After some time, it ceased to be fun, as usually there is not much positive feedback, and the enormous amount of unidentified photos keeps growing. So, in my opinion, the most important reasons to have such an "ID please" page, are two: (1) To provide a focal point for everyone who is interested in the name of the organisms he had taken a photo. (2) Building a community of experts who are willing to contribute in identification work. For the second point, in my opinion, it is important to have the ID discussions at only one place, which easily can be added to a watchlist. (Or, maybe later, we may create subpages for important taxonomic groups or large regions, e.g. "North America" or "Tropical Asia".) If it will be organised as proposed by @Pudding4brains: and @Kersti Nebelsiek:, the discussions on certain images will be each at a separate (sub)page, and it is very likely that interested experts will not put all these pages to their watchlist and will miss (important) parts of the discussion. I expect, that this will result in a situation where activity will stay low. This is especially important here at Commons, as most of the experts will not have Commons as their home wiki. So, a casual visiting expert would miss most of the discussions, if these are dislocated at unwatched (sub)pages. My experience with putting comments on identification to a certain image talk page, is disappointing. Usually there is no reaction. If you put an image on your watchlist, you usually only receive notification of bot actions. On the other hand, of course it is necessary to have some link from the image to the respective talk. However, in my opinion, it is much better to put a link from the image talk page to the archived discussion. Moreover, often there is a series of photos of the same organism which have to be discussed together in one common talk. Even in a case like this photo it would work, if the ID discussions are archived somewhere. It was easy here to find the old ID discussion at by usage of the photo ad this place. That's not a solution I want to promote, however. I propose to have an central archive of ID talks and putting links from image talk pages to the respecitve section of the archive. I suppose, archiving and actualising these archive links can be done by bots. --Franz Xaver (talk) 13:56, 29 July 2015 (UTC)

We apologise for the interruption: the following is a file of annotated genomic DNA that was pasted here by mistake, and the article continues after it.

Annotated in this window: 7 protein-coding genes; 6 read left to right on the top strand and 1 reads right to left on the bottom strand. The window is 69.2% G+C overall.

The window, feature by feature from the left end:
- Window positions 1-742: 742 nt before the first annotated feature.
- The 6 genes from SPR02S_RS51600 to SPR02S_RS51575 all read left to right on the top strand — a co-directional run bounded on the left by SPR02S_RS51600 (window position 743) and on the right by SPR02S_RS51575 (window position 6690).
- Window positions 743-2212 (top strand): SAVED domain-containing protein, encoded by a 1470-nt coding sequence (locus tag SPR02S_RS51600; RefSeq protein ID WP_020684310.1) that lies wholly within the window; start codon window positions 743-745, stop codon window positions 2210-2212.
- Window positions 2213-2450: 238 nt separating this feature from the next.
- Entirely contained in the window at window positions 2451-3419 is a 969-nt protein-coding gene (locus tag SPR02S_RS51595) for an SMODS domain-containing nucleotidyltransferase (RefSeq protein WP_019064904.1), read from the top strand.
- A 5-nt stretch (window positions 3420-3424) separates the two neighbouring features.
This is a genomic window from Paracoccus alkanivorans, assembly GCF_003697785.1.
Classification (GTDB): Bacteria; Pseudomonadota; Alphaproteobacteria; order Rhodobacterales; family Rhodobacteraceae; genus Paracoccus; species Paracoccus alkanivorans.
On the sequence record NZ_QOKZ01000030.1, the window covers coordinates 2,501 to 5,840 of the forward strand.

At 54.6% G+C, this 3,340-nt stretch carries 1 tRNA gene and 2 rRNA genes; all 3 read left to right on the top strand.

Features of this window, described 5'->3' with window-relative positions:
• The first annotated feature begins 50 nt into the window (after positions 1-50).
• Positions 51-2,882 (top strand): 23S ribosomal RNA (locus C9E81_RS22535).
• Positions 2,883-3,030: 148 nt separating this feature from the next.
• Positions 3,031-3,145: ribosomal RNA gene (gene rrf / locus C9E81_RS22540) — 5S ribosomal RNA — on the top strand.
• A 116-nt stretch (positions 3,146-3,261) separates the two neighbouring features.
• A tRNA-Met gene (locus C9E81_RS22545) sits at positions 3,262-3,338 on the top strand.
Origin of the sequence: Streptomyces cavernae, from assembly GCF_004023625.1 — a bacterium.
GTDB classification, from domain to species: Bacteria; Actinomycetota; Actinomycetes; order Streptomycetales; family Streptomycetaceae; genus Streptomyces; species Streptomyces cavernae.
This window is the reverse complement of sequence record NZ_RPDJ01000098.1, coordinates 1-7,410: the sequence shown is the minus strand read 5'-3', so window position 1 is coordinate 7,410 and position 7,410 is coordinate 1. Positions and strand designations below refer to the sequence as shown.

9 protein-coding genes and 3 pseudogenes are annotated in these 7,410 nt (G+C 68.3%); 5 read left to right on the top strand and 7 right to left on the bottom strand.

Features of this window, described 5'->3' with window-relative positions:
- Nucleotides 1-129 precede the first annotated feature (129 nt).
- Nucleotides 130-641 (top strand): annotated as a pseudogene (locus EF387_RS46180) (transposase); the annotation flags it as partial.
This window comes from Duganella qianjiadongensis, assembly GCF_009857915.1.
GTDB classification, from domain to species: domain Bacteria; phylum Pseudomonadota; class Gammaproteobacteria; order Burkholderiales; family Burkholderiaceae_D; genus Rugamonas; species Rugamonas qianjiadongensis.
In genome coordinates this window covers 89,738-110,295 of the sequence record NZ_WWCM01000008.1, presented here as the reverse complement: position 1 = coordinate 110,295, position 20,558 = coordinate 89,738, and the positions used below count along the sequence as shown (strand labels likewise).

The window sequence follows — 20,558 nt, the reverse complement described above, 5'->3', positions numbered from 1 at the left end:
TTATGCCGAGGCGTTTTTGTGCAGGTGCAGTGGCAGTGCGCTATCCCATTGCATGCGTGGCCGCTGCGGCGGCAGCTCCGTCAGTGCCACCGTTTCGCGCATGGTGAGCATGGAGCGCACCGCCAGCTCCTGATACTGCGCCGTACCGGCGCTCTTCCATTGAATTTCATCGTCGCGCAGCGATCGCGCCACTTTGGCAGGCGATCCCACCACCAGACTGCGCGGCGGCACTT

Hi @Franz Xaver:, did you look at the example page I created? Imagine the German page de:Wikipedia:WikiProjekt_Lebewesen/Bestimmung to be organized in a similar way. This would keep all those German discussions in one place, same as now, but the actual discussion/data is stored on the image talk pages and can always be easily found when you access the image (on it's talk page) - not just for people who know about the German "Bestimmung" page. This way there is no way of "forgetting" to link to the Bestimmung-discussion which will imho always happen when you have the discussion somewhere else. (Edit: And do remember that such discussions will be moved to archives, thereby invalidating the links that were added to the image talk page ah okay - I see the "File usage on other wikis" section on the image files has improved since a few years back :o).
So, yes I agree with some of your points, but if it is handled this way you can still create whatever regional or taxonomic subdiscussion that you wish for (such as having an "ID-please" page that only treats central European flora or some such), while at the same time keeping any actual discussion with the image(s) itself.